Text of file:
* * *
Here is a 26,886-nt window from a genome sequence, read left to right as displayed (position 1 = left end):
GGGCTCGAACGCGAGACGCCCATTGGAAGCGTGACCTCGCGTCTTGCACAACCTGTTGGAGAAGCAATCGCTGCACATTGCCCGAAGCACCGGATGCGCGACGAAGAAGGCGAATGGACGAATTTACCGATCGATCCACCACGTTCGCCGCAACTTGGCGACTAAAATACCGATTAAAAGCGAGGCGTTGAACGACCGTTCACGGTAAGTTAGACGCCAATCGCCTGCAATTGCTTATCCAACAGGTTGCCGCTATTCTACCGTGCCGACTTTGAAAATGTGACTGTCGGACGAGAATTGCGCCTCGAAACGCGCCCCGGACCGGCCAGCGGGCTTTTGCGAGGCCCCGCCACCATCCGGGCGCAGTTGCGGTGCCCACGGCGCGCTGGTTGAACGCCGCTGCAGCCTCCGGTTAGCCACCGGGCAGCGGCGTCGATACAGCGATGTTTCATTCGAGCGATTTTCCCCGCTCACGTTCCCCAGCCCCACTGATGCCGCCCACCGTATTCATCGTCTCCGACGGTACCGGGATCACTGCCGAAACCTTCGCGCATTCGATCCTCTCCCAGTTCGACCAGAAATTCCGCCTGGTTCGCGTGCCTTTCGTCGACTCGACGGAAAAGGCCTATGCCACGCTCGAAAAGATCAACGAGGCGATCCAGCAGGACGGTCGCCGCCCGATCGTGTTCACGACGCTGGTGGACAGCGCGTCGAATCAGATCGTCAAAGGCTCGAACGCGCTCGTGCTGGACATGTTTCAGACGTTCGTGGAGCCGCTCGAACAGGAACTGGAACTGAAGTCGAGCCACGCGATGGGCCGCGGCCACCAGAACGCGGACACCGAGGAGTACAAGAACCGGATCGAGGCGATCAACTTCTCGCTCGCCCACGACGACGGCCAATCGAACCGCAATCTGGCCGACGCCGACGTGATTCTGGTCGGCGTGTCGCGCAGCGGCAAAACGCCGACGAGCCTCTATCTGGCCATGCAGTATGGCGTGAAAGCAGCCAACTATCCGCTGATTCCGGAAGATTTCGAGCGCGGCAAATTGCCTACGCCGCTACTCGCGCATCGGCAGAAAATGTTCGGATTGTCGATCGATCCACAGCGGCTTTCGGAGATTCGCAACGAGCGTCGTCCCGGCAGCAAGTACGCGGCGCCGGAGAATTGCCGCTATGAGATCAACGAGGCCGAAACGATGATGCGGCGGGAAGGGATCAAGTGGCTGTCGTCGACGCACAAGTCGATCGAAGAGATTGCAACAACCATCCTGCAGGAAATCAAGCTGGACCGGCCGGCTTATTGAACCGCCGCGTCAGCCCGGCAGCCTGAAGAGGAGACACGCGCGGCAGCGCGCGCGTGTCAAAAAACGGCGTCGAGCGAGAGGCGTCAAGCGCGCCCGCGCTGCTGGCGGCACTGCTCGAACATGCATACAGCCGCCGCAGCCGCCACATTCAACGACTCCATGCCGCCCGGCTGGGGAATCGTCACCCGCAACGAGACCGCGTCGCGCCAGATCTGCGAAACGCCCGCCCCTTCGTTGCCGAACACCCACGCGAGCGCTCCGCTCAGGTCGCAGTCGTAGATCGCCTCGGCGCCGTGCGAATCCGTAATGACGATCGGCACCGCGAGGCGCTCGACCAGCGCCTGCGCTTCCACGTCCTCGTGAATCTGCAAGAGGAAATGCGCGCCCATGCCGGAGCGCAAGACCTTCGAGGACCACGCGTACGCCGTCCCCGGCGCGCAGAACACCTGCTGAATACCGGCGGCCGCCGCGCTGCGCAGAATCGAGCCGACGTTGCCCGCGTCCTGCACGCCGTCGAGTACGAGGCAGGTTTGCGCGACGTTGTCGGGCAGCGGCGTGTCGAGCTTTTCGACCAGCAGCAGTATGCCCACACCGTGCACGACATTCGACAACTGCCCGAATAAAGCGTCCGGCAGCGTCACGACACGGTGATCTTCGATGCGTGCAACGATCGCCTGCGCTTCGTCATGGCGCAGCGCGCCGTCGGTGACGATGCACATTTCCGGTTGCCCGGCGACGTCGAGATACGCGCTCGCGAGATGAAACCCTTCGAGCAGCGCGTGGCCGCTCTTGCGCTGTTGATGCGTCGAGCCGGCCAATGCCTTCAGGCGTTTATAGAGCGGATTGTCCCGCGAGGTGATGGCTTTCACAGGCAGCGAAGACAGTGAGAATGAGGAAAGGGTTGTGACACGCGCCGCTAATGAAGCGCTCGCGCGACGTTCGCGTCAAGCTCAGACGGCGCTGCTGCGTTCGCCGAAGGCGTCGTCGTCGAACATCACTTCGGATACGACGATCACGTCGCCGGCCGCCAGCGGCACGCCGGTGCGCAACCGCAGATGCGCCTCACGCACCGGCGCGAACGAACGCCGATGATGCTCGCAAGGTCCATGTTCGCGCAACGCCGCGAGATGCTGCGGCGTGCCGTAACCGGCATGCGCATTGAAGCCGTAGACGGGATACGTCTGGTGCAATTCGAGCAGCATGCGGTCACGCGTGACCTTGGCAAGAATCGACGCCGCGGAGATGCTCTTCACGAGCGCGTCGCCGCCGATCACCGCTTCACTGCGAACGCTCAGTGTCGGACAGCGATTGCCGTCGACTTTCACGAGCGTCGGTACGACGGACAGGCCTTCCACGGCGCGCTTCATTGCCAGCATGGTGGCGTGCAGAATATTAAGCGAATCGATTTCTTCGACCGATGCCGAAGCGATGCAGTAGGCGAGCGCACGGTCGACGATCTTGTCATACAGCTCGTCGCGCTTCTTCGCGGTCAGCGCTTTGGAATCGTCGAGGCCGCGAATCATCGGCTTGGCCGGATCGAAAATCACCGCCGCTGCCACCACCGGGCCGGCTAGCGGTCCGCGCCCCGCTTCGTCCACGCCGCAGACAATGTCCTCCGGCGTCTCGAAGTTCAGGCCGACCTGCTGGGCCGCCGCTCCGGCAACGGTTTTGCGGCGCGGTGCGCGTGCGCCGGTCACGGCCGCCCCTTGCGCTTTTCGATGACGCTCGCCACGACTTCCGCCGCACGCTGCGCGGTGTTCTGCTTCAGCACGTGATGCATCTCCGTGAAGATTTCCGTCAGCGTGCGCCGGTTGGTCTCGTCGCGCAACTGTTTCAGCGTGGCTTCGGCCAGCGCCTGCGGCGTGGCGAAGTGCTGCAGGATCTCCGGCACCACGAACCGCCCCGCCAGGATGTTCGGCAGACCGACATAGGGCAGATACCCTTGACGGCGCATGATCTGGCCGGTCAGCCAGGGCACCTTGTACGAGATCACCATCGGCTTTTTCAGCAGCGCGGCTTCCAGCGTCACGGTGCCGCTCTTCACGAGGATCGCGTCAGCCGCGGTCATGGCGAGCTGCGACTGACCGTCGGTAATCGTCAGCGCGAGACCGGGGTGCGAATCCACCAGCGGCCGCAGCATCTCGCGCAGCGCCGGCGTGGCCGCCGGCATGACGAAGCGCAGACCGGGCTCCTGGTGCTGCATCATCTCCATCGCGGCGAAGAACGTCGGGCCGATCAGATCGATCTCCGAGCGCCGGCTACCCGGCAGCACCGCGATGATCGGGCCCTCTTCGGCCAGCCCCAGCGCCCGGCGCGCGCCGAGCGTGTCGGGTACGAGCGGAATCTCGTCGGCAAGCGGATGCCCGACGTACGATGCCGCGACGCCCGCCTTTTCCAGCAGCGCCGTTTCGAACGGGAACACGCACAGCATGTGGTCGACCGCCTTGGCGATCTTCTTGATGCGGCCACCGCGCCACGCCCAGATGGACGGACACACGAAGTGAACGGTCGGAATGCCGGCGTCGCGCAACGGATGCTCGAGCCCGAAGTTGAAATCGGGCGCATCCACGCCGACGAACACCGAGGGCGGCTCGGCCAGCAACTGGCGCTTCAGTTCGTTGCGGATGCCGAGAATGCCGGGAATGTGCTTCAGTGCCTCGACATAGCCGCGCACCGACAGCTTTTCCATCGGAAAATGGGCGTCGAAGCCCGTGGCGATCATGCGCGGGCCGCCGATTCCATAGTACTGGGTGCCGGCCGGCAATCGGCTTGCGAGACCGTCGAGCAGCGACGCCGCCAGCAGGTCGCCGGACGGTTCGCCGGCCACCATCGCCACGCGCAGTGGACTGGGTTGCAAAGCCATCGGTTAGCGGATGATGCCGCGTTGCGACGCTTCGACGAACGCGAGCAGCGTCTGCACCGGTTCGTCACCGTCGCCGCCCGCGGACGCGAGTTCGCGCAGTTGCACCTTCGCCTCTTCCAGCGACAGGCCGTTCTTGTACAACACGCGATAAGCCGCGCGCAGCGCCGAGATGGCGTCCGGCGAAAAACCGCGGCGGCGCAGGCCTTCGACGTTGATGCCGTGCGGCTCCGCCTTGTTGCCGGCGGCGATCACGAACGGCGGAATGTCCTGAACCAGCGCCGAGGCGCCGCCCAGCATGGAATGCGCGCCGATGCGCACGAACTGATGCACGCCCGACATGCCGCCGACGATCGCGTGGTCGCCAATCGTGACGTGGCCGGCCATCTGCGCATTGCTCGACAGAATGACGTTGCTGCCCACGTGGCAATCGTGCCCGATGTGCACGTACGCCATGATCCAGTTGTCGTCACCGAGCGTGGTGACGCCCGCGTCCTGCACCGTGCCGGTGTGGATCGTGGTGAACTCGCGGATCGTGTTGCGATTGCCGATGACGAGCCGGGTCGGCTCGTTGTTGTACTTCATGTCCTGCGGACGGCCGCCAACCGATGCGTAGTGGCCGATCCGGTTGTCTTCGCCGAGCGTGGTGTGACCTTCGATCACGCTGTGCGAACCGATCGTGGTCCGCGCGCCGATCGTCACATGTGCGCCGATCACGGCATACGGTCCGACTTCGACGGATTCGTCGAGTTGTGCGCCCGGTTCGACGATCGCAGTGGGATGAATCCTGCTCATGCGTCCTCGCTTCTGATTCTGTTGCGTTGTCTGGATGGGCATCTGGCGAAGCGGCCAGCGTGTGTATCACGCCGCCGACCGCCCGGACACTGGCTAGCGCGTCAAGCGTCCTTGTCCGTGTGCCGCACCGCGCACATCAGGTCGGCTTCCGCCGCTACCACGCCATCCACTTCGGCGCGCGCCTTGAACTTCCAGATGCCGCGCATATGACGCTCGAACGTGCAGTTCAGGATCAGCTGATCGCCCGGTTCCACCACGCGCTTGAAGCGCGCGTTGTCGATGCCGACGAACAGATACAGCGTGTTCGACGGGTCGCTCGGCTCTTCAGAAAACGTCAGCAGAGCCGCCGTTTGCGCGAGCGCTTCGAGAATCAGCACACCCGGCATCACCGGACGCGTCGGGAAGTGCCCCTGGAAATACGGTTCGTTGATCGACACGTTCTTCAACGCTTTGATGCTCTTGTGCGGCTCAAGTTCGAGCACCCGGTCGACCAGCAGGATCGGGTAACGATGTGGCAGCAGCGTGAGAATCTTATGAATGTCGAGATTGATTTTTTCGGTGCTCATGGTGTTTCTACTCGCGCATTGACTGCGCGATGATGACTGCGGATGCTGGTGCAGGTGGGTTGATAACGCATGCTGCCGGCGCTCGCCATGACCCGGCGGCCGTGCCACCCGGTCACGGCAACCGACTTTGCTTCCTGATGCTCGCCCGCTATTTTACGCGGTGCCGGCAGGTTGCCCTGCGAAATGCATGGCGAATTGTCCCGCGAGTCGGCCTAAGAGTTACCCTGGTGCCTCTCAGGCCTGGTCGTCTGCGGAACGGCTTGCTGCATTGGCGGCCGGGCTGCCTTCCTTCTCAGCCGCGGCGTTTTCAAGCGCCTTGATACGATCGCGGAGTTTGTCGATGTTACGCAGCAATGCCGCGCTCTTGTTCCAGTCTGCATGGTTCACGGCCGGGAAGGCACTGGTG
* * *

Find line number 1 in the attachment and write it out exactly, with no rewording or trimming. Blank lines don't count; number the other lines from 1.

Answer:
Here is a 26,886-nt window from a genome sequence, read left to right as displayed (position 1 = left end):